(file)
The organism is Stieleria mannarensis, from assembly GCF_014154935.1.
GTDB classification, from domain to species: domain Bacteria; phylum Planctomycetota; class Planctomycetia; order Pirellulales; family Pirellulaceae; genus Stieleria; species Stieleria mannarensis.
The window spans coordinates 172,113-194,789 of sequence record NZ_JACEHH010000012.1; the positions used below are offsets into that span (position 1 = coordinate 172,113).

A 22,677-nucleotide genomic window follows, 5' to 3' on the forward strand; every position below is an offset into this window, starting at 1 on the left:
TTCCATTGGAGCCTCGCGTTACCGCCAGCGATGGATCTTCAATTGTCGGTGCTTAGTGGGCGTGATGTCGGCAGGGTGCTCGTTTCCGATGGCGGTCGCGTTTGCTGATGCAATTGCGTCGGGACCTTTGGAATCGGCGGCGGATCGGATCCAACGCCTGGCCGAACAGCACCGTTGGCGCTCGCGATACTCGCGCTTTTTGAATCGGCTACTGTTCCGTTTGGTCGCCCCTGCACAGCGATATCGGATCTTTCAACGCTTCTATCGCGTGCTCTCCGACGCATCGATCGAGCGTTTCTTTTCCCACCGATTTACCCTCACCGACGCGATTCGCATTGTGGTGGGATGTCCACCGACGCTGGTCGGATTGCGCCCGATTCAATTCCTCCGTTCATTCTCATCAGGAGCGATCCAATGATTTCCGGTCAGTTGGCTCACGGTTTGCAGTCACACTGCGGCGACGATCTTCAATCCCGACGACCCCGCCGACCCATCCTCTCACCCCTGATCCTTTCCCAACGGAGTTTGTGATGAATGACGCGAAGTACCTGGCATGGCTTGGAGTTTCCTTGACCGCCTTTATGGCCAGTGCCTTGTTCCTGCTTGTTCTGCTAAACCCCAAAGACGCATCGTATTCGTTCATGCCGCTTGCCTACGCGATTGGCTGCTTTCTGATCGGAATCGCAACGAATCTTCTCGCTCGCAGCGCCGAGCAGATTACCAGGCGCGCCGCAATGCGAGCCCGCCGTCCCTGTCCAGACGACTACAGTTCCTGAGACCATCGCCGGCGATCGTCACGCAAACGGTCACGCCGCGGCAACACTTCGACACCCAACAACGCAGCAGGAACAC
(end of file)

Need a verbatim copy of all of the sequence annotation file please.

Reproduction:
The organism is Stieleria mannarensis, from assembly GCF_014154935.1.
GTDB classification, from domain to species: domain Bacteria; phylum Planctomycetota; class Planctomycetia; order Pirellulales; family Pirellulaceae; genus Stieleria; species Stieleria mannarensis.
The window spans coordinates 172,113-194,789 of sequence record NZ_JACEHH010000012.1; the positions used below are offsets into that span (position 1 = coordinate 172,113).

A 22,677-nucleotide genomic window follows, 5' to 3' on the forward strand; every position below is an offset into this window, starting at 1 on the left:
TTCCATTGGAGCCTCGCGTTACCGCCAGCGATGGATCTTCAATTGTCGGTGCTTAGTGGGCGTGATGTCGGCAGGGTGCTCGTTTCCGATGGCGGTCGCGTTTGCTGATGCAATTGCGTCGGGACCTTTGGAATCGGCGGCGGATCGGATCCAACGCCTGGCCGAACAGCACCGTTGGCGCTCGCGATACTCGCGCTTTTTGAATCGGCTACTGTTCCGTTTGGTCGCCCCTGCACAGCGATATCGGATCTTTCAACGCTTCTATCGCGTGCTCTCCGACGCATCGATCGAGCGTTTCTTTTCCCACCGATTTACCCTCACCGACGCGATTCGCATTGTGGTGGGATGTCCACCGACGCTGGTCGGATTGCGCCCGATTCAATTCCTCCGTTCATTCTCATCAGGAGCGATCCAATGATTTCCGGTCAGTTGGCTCACGGTTTGCAGTCACACTGCGGCGACGATCTTCAATCCCGACGACCCCGCCGACCCATCCTCTCACCCCTGATCCTTTCCCAACGGAGTTTGTGATGAATGACGCGAAGTACCTGGCATGGCTTGGAGTTTCCTTGACCGCCTTTATGGCCAGTGCCTTGTTCCTGCTTGTTCTGCTAAACCCCAAAGACGCATCGTATTCGTTCATGCCGCTTGCCTACGCGATTGGCTGCTTTCTGATCGGAATCGCAACGAATCTTCTCGCTCGCAGCGCCGAGCAGATTACCAGGCGCGCCGCAATGCGAGCCCGCCGTCCCTGTCCAGACGACTACAGTTCCTGAGACCATCGCCGGCGATCGTCACGCAAACGGTCACGCCGCGGCAACACTTCGACACCCAACAACGCAGCAGGAACAC